Travel Diary: Italy
Note: I'm going to skip over Paris because I was pretty much sick the entire time I was there.
Stepping or rather flying over to Paris and Italy was like stepping into another world as cliché as it sounds. I was so in love with the UK that it was hard to leave it behind, distantly fading away in the clouds behind me. I remembered as I rambled off the plane into the tiny Florence airport that I didn't know a word of Italian other than "Grazie". I was so tired as I boarded the bus into the city that I accidentally said "Merci" to the bus driver. It was then that I realized how American I am.
My one night in Florence was spent nicely with a new friend from the hostel and good food. If you've got only one night in any city in Italy find you a friend and some good grub. I promise you'll be wholeheartedly satisfied. One thing I really love about coming to Europe is that dairy here is much less processed in the U.S., therefore, my lactose intolerance simply ceases to exist when I hop across the pond. I mean thank goodness. If I couldn't eat pasta and cheese for the rest of my life I wouldn't know what to do with my self. I'm going to write a little poem about my night in Florence because I don't want to worry about my grammar for the next five minutes.
Let's dine by candlelight,
tonight as the moon glows
awakening this spirit in hiding.
Golden glows fail to reflect on me
rather the moon than the sun.
All I feel is warmth around me
from the pasta
to the pizza
for all the people here
Time is slow here.
I arrived in Monterosso first. What a dream come true it was to finally see these watery cliffs holding onto little houses, ranging in all the colors of gelato. The sea was the most magnificent blue I'd ever seen in my life and all I wanted to do during those hot days in May was to jump right in and float. The ride up to the hostel amongst the hilly terrain of Cinque-Terre took place in a tiny little van, carrying five or more excited tourists ranging from American (me), Canadian, Brazilian, and British. Unfortunately, I don't do well with bumpy twisty roads in any scenario. I was lucky to not throw up.
The hostel was in the tiniest European village I'd ever seen. Only five tall villas lined the cliffs and there was only one restaurant: a pizzeria. The villa next door housed an old Italian lady who always said hello to the neighbors, rolling her eyes at the tourists next store. Oh, and of course she had cats, could it really be any other way? A shy, handsome Italian man helped us all with our bags. For thirty euros a night, this was a steal. My room looked out upon the mountainous countryside. The "clubhouse" deck outside was my favorite place to hang out and talk to the guests. We kind of felt like a family in a way because there were only about nine of us all together. A black cat from the Villa next door often crawled into my lap hoping to get a pat or two and of course, I gave in. The owner of the hostel cooked us genuine Italian food dinner every single night. I have to say it was definitely the best Italian food I had on my entire trip, not only because of the taste but the people I was eating with made it that much better. You could tell the owner really cared about us which made the experience that much more beautiful. As I sat on the couch looking out over the mountainscape an orange glow filled the space creating a wonderful kind of real heaven, one that I only hope to return to one day. The next day, I explored the five fishing villages via train and all I wanted to do was look at that blue water for the rest of my life. There's something about the ocean that's always grounded me, never let me drift too far away. Of course, I did finally swim in that crystal-like water as time neared the late afternoon. What a perfect ending to my day in Cinque Terre.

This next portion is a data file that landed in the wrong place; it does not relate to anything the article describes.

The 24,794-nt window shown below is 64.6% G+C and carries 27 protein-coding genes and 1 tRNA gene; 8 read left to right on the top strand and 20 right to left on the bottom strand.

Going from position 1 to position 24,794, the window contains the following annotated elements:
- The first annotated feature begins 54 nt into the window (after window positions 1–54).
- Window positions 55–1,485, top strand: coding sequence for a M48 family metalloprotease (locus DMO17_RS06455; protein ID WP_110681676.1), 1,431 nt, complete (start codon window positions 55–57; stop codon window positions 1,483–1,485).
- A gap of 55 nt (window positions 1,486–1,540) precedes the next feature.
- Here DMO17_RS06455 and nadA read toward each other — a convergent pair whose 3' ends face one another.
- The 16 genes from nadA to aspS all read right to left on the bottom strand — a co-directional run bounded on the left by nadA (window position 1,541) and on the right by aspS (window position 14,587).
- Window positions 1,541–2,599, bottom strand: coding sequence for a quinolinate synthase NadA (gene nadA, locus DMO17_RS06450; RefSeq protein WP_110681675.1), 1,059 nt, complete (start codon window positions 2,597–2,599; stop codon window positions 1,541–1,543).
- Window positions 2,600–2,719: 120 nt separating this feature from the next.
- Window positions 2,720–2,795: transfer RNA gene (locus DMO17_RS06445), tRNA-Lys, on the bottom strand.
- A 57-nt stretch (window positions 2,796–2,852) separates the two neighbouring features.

My first impression of this city was that it was dirty and very hot. Not the best starting point. My first meal was bought at a market down the street from my hostel. Lasagna with a side of cigarette. Nope, I didn't smoke, it was accidentally baked into my lasagna. Luckily, I was in the traveling mindset of "shits going to happen and it's out of my control." I will say that market had some damn good applesauce packets which is pretty much what I lived on for the next three days, not even complaining.
I'm not really going to into the touristy stuff I did here because to be honest, as Rome was the last destination of my Europe trip, I'd pretty much gone broke at that point. Instead of paying a hefty fifty euros for a ticket into the Vatican, I hung out with a few chill Australians who appreciated the art of good pasta and good beer. We hung around crumbling grande fountains, them smoking cigarettes, me playing late eighties hits, trying to relish in this moment of feeling truly alive because it had been a while. Shoutout to my wild Australian friends who made Rome THAT much better.
My last day in Rome was probably the best day and that's because of the fact that I'd purchased a moped tour. No, I wasn't driving, yes I almost fell off. Worth it? YUP. What a fantastic way to see the city of Rome. I definitely had my Lizzie Maguire moment in Roma, thanks to a fantastic tour guide. Here's another poem because again, I cannot write properly right now.
bathing me into a kind of light
filled with pizza and pasta
These punk kids
this beer in my hand
I could not give less of a fuck
what a rare feeling in a storm
of expectation and reality.
I remember her saying
I choose how I die
if I can help it
cigarette hanging off her lips.
If I could help it
I'd choose to live too.
Wait, this isn't a part of the poem I just wanted to say I'm noticing a thought pattern of mine that sort of gravitates towards pasta and pizza and I feel good about it.
That's my trip